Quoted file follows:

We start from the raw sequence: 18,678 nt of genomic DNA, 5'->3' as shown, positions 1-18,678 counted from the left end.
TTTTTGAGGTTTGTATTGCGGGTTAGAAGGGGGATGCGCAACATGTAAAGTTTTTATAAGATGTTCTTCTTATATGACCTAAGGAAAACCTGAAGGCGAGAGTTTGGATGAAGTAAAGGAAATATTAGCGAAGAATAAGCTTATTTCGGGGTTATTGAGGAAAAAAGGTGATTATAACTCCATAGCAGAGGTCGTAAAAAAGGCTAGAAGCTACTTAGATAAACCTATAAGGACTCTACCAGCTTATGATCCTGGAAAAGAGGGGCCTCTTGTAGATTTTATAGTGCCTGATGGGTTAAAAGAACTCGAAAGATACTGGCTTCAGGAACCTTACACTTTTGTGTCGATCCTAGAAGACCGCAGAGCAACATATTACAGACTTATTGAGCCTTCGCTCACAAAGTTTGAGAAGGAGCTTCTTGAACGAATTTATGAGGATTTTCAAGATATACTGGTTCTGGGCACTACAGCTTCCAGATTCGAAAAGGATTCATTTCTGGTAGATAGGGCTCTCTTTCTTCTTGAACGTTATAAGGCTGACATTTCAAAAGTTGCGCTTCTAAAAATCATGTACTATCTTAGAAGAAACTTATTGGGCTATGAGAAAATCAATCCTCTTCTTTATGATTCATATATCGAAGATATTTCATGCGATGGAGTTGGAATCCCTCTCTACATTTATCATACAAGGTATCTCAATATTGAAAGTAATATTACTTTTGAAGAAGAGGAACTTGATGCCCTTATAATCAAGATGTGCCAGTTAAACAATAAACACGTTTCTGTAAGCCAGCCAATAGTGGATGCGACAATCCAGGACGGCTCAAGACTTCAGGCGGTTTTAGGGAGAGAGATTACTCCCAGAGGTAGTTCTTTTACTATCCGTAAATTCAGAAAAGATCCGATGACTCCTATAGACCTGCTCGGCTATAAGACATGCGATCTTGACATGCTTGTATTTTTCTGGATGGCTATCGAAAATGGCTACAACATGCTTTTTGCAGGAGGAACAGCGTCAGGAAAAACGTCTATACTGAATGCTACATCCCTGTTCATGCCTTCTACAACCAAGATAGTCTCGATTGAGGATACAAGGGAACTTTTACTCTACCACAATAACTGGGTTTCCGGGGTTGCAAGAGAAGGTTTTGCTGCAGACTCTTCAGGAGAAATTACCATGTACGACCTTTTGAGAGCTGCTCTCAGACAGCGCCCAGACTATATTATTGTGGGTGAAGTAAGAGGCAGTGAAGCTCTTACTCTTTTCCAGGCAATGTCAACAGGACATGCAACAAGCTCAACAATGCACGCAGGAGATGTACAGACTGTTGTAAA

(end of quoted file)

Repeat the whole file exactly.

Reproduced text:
We start from the raw sequence: 18,678 nt of genomic DNA, 5'->3' as shown, positions 1-18,678 counted from the left end.
TTTTTGAGGTTTGTATTGCGGGTTAGAAGGGGGATGCGCAACATGTAAAGTTTTTATAAGATGTTCTTCTTATATGACCTAAGGAAAACCTGAAGGCGAGAGTTTGGATGAAGTAAAGGAAATATTAGCGAAGAATAAGCTTATTTCGGGGTTATTGAGGAAAAAAGGTGATTATAACTCCATAGCAGAGGTCGTAAAAAAGGCTAGAAGCTACTTAGATAAACCTATAAGGACTCTACCAGCTTATGATCCTGGAAAAGAGGGGCCTCTTGTAGATTTTATAGTGCCTGATGGGTTAAAAGAACTCGAAAGATACTGGCTTCAGGAACCTTACACTTTTGTGTCGATCCTAGAAGACCGCAGAGCAACATATTACAGACTTATTGAGCCTTCGCTCACAAAGTTTGAGAAGGAGCTTCTTGAACGAATTTATGAGGATTTTCAAGATATACTGGTTCTGGGCACTACAGCTTCCAGATTCGAAAAGGATTCATTTCTGGTAGATAGGGCTCTCTTTCTTCTTGAACGTTATAAGGCTGACATTTCAAAAGTTGCGCTTCTAAAAATCATGTACTATCTTAGAAGAAACTTATTGGGCTATGAGAAAATCAATCCTCTTCTTTATGATTCATATATCGAAGATATTTCATGCGATGGAGTTGGAATCCCTCTCTACATTTATCATACAAGGTATCTCAATATTGAAAGTAATATTACTTTTGAAGAAGAGGAACTTGATGCCCTTATAATCAAGATGTGCCAGTTAAACAATAAACACGTTTCTGTAAGCCAGCCAATAGTGGATGCGACAATCCAGGACGGCTCAAGACTTCAGGCGGTTTTAGGGAGAGAGATTACTCCCAGAGGTAGTTCTTTTACTATCCGTAAATTCAGAAAAGATCCGATGACTCCTATAGACCTGCTCGGCTATAAGACATGCGATCTTGACATGCTTGTATTTTTCTGGATGGCTATCGAAAATGGCTACAACATGCTTTTTGCAGGAGGAACAGCGTCAGGAAAAACGTCTATACTGAATGCTACATCCCTGTTCATGCCTTCTACAACCAAGATAGTCTCGATTGAGGATACAAGGGAACTTTTACTCTACCACAATAACTGGGTTTCCGGGGTTGCAAGAGAAGGTTTTGCTGCAGACTCTTCAGGAGAAATTACCATGTACGACCTTTTGAGAGCTGCTCTCAGACAGCGCCCAGACTATATTATTGTGGGTGAAGTAAGAGGCAGTGAAGCTCTTACTCTTTTCCAGGCAATGTCAACAGGACATGCAACAAGCTCAACAATGCACGCAGGAGATGTACAGACTGTTGTAAA